MQ Auditor is a solution that allows a company to audit and track all MQ API calls performed by MQ applications that are connected to a queue manager. The API Exit operates with WebSphere MQ v7.0, v7.1, or v7.5 in Windows, Unix, IBM i, and Linux environments. Under WMQ v5.3 and higher, MQA audits the following MQ API calls: MQCONN, MQCONNX, MQOPEN, MQGET, MQPUT, MQPUT1, MQINQ, MQSET, MQCLOSE, MQDISC, MQBACK, MQBEGIN, and MQCMIT. Under WMQ v22.214.171.124 and higher, MQA audits the above calls as well as the following calls: XASTART, XAEND, XAOPEN, XACLOSE, XACOMMIT, XACOMPLETE XAFORGET, XAPREPARE, XARECOVER, XAROLLBACK, AX_REG, and AX_UNREG. Under WMQ v7.0 and higher, MQA also audits the following additional MQ API calls: MQCALLBACK, MQCB, MQCTL, MQSTAT, MQSUB, and MQSUBRQ.
MQ Channel Auto Creation Manager (MQCACM) is an MQ Channel Auto-Definition (MQ CHAD) exit which allows a company to control and restrict incoming connection requests to auto-create a channel. MQCACM is invoked when a request is received to start an undefined Receiver, Server-Connection, Cluster-Receiver, or Cluster-Sender channel. MQCACM can modify or clear the supplied default channel definition values for an instance of the channel, so there is no exit incompatibility (cross-platform or otherwise).
MQ Message Encryption (MQME) is a solution that provides encryption for WebSphere MQ message data while it resides in a queue and in the MQ logs. It uses AES and offers the ability to control who accesses protected queues. This control is obtained through the use of UserID grouping, and group files are similar to the Unix /etc/group file. It also has the ability to generate and validate messages using a SHA-2 digital signature.
MQ Standard Security Exit is a solution that allows a company to control and restrict who is accessing a WebSphere MQ resource. The security exit will operate with WebSphere MQ v6.0, v7.0, v7.1, or v7.5 in Windows, IBM i (OS/400), Unix, and Linux environments. It works with Server Connection, Receiver, Requestor, and Cluster-Receiver channels of WebSphere MQ queue manager. The MQ Standard Security Exit solution is comprised of a server-side security exit.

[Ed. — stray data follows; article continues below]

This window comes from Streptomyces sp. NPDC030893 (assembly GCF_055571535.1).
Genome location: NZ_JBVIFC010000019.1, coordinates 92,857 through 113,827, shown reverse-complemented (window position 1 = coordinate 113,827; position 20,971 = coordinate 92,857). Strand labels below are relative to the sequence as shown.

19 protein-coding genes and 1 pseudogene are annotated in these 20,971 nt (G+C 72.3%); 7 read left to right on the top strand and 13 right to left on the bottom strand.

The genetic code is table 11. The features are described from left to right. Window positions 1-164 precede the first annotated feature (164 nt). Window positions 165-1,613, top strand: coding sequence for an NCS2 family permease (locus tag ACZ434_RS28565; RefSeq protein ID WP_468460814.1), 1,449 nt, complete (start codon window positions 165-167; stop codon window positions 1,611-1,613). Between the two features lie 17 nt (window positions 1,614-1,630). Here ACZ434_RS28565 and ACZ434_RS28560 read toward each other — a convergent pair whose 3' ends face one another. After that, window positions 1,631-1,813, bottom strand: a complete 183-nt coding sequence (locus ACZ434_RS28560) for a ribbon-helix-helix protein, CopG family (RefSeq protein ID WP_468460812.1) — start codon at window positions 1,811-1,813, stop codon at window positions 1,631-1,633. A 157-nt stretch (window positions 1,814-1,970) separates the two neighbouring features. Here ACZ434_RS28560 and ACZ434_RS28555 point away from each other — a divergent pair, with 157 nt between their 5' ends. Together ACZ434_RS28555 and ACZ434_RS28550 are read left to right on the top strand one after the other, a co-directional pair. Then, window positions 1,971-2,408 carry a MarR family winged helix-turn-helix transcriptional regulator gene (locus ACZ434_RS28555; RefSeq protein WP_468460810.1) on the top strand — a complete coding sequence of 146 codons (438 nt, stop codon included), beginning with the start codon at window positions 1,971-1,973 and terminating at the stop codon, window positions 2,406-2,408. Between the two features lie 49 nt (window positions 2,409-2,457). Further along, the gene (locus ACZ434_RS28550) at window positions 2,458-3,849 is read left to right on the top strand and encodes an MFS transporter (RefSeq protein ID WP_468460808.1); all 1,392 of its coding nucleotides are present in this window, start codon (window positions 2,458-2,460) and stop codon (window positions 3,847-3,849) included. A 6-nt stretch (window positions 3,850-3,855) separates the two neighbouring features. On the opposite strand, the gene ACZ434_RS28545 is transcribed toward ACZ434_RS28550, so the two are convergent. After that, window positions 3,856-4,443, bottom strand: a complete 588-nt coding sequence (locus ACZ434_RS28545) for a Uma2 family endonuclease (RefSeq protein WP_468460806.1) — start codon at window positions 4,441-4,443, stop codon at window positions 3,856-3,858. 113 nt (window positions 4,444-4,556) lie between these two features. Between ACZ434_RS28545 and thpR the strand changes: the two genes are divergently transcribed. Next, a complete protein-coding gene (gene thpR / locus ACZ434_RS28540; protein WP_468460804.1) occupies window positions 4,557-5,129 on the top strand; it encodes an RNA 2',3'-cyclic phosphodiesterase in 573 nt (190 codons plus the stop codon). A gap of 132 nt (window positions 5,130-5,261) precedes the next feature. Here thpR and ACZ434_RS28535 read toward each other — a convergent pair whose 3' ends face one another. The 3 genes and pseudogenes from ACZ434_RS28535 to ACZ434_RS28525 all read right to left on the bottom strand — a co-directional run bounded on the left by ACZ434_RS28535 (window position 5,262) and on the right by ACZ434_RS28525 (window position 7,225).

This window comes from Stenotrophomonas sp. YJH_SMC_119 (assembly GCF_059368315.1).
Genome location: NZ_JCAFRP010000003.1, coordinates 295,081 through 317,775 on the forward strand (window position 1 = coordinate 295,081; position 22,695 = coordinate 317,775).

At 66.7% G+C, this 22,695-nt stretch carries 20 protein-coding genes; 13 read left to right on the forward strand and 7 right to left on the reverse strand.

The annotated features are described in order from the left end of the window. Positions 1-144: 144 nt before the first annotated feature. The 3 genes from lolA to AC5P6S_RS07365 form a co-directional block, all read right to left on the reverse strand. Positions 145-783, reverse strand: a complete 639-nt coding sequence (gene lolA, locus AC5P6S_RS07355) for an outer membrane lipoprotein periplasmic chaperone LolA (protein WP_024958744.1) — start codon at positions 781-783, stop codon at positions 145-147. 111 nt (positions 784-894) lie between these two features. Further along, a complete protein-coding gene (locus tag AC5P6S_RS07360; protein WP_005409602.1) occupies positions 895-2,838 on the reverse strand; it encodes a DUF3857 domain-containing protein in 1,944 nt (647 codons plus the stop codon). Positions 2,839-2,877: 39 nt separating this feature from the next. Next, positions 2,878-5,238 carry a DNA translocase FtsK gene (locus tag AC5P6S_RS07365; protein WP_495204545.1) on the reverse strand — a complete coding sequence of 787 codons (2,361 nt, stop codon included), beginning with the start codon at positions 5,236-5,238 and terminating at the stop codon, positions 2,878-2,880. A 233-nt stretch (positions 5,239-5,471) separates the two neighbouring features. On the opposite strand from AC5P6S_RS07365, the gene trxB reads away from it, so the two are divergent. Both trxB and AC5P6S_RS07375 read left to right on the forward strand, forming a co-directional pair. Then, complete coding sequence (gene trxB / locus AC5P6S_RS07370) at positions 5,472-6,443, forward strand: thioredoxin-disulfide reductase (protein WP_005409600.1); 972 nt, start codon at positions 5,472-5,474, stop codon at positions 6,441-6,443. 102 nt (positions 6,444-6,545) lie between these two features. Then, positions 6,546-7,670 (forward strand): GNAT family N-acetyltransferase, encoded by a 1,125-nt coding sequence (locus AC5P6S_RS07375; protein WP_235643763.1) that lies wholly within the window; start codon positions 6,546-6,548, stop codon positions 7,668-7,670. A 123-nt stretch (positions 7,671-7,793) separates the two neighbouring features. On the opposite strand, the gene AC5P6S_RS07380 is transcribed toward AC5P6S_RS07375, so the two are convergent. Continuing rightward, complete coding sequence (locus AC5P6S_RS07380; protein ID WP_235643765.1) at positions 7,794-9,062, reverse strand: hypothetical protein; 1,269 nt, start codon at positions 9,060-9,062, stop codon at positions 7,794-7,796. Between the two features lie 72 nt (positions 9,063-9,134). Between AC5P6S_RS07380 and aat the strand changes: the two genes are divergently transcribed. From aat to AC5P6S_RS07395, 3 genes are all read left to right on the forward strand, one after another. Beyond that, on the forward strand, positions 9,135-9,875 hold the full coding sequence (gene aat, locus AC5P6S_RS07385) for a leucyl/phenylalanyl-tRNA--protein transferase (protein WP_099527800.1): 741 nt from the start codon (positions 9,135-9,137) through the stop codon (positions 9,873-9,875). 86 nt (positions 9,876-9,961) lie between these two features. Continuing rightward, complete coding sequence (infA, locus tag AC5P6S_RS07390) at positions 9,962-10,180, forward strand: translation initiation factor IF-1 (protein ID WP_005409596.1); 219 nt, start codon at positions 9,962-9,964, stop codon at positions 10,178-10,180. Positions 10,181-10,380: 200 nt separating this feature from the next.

MQWhat is a tool for documenting which MQ components are installed and active on a particular server. Since MQ component information is contained in various files and/or output by MQ programs, MQWhat is designed to collect and summarize the MQ information and present the information to the user's screen in a concise manner.
The Message Multiplexer (MMX) application will get a message from a WebSphere MQ queue and output it to one or more queues. Context information is maintained across the message put(s). MMX can move messages from a single source queue to (up to) 99 target queues. Messages put to each target queue are an exact replicate of the original message from the source queue (including the message's MQMD). MMX performs each MQGET and the subsequent "n" MQPUT(s) under a Unit of Work (UOW), so that message integrity is kept.
The Message Router (MRTR) application will move a message from a central WebSphere MQ queue to a specific application WebSphere MQ queue. The destination queue that the message will be placed into will be based on a keyword in the message. Context information is maintained. MRTR will look in the message for a Start Keyword and an End Keyword. The value between these two keywords is the Keyword Value (inifile Token). MRTR will search its ini file for that particular Keyword Value. The field value associated with the looked-up keyword value is the destination queue name. MRTR performs each MQGET and the subsequent MQPUT under a Unit of Work (UOW) so that message integrity is kept.
PyMQI is a Python library for working with WebSphere MQ (formerly known as MQSeries) implementing MQI and PCF protocols. It allows one to connect to queues, put, browse, get messages, and to programmatically administer MQ objects. PyMQI has been used in production environments for several years and is known to work on Linux, Windows, Solaris, AIX, and HP-UX with queue managers running on Linux, Windows, Solarix, AIX, HP-UX, and z/OS mainframe.
Universal File Mover (UFM) manages the transfer of files. The user combines a series of Action commands to create the UFM Workflow XML file. These Action commands define which actions are to be taken, the order of the actions, and how errors are to be handled. UFM processes the Action commands as per the UFM Workflow XML file. UFM currently contains 41 Action commands. These action commands fall into five categories: WebSphere MQ Actions, Network Actions, File Actions, Control Actions, and Other Actions. UFM can transfer files in one of five ways, using WebSphere MQ, FTP, SFTP, SCP, or HTTP.